618: Lamaze by Paula Michaels

by Gerard


618.4509: Michaels, Paula A. Lamaze: An International History. Oxford, UK: Oxford University Press, 2014. 138 pp. ISBN 978-0-19-973864-9.

Dewey Breakdown:

  • 600: Technology
  • 610: Medicine and health
  • 618: Gynecology, obstetrics, pediatrics, and geriatrics
  • 618.4: Childbirth
  • 618.45: Natural childbirth
  • +09: History

In the early twentieth century, women faced one of two certainties when giving birth: either be awake during the labor and experience all the pain that comes with it or be placed under general anesthesia and have the baby delivered with forceps. Neither one of these scenarios were particularly enjoyable. And on top of all that, doctors and fathers were more likely to make the decisions before the mother would. But around the 1940s, the two interests of hypnosis and natural living combined to form a new practice in medicine. Paula Michaels’s Lamaze looks into the interesting amalgamation that became psychoprophylaxis, more commonly known as the Lamaze Method.

Dr. Fernand Lamaze, a French obstetrician visiting the Soviet Union in 1951, witnessed a curious birthing technique. Dr. I.Z. Velvovskii trained his patients to disregard the pain associated with childbirth by focusing energy on breathing and conditioned responses to contractions. It is curious that Lamaze was both a) able to observe medical practices in the Soviet Union during the beginning of the Cold War and b) allowed to report his findings to the world. The techniques which were born (pardon the pun) in the most stoic of nations led to a movement that allowed women to be both part of the process and control (or at least attempt to control) their own bodies at the same time.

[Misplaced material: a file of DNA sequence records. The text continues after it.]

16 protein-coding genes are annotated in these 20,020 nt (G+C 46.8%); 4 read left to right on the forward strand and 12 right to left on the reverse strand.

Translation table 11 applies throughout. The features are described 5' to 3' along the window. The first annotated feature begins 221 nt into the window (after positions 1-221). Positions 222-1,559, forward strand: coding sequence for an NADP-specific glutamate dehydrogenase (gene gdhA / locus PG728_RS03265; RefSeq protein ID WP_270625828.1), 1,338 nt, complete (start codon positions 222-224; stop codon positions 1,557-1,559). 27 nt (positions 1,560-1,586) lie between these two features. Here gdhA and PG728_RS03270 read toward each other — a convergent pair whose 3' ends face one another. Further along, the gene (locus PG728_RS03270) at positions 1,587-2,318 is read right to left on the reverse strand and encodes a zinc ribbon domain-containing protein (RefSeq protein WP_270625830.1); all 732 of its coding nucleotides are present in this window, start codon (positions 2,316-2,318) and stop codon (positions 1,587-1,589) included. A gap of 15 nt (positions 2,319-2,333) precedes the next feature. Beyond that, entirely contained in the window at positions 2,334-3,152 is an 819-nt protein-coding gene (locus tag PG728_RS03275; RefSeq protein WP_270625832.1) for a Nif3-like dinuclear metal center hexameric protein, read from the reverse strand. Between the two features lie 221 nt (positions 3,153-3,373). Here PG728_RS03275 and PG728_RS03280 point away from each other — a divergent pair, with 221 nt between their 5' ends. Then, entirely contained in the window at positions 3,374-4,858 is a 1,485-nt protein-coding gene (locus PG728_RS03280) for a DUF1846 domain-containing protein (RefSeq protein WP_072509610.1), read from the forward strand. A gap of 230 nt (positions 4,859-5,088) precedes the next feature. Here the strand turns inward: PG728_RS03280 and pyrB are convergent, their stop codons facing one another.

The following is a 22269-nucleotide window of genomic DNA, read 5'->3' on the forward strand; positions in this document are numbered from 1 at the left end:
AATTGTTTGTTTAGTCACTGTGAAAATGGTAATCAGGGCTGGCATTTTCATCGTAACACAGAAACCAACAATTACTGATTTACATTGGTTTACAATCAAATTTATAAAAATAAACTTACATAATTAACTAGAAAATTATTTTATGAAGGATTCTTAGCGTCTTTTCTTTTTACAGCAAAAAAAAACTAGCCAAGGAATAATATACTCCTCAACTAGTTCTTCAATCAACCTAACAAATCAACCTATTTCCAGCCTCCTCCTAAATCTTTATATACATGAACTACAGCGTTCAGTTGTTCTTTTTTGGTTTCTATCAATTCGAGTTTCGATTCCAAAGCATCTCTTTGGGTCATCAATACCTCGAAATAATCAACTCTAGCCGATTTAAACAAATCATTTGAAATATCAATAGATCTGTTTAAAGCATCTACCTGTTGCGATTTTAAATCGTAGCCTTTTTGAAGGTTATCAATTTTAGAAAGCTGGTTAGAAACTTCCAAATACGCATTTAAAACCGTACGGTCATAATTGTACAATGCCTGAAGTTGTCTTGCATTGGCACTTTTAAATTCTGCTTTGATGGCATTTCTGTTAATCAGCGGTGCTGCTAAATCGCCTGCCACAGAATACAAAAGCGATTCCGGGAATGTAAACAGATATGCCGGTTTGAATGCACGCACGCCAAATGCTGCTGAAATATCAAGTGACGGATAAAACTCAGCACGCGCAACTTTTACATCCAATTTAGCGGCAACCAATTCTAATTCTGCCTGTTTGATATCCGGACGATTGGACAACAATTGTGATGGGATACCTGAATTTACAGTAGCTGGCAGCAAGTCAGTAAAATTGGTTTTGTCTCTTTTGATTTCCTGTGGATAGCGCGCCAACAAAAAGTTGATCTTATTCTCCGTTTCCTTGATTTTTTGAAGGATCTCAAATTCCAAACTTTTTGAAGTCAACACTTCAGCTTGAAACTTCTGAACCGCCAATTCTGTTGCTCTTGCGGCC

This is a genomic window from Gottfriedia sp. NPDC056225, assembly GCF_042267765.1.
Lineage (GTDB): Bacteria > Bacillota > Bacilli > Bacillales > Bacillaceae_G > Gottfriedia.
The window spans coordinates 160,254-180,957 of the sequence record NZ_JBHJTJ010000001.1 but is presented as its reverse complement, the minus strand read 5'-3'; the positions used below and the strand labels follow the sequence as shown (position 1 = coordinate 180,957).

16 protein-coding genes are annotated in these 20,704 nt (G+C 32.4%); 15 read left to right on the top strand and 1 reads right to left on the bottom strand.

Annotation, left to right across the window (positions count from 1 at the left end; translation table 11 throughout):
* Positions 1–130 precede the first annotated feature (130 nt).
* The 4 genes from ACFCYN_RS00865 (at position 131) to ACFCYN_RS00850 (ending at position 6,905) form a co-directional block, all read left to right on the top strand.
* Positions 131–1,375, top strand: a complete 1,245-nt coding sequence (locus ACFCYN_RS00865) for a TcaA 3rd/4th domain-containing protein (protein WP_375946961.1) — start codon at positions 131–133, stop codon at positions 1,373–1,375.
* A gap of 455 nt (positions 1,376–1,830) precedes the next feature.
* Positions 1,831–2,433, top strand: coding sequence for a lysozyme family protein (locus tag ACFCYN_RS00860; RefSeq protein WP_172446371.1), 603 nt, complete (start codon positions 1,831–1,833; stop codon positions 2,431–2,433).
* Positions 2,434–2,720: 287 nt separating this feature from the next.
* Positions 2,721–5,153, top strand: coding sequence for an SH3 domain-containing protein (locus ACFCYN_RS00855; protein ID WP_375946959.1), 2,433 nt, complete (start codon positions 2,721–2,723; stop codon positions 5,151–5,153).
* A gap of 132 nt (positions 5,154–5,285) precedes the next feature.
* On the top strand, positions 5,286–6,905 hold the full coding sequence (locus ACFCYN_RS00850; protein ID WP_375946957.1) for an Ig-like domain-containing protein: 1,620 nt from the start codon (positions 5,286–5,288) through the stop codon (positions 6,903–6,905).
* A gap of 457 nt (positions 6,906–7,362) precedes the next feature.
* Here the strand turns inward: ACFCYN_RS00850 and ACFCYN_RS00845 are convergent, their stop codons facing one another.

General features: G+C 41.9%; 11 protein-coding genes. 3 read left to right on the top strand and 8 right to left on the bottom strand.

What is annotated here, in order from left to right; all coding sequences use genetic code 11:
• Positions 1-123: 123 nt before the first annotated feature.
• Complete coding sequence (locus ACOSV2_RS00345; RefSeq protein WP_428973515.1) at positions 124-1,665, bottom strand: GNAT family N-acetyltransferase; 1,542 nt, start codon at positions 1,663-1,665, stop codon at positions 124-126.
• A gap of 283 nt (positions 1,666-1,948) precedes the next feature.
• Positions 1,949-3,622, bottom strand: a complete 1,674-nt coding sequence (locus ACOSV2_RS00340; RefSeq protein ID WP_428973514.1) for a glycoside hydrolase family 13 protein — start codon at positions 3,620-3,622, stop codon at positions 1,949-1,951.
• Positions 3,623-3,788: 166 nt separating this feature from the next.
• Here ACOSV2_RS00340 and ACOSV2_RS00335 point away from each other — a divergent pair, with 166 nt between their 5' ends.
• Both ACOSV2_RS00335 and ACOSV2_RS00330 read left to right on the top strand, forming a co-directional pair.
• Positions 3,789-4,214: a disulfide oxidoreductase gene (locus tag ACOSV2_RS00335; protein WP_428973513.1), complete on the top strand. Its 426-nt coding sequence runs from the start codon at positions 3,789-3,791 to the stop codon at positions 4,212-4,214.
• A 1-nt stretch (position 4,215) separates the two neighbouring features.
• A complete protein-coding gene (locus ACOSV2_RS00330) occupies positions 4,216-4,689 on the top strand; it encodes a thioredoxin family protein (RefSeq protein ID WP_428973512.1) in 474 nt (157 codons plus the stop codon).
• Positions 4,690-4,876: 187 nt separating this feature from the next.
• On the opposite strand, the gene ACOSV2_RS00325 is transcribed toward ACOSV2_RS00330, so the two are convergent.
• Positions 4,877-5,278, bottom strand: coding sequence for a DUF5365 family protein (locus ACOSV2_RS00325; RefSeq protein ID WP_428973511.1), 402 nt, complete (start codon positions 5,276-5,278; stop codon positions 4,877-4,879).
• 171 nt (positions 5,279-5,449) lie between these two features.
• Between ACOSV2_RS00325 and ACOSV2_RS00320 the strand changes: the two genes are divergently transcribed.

Michaels’s historical investigation of the Lamaze method is as interesting as it is straightforward. It’s a small book (under 140 pages), but covers everything you need to know about the subject. I would have never guessed that Lamaze learned the method from Russian doctors. Also, Michaels places the medical practice in a broader social context, one that grew from the women’s liberation movements of the 1920s and 1930 and includes many letters from women of the time. If you’re at all interested in medical history, then this one will be a good one for you.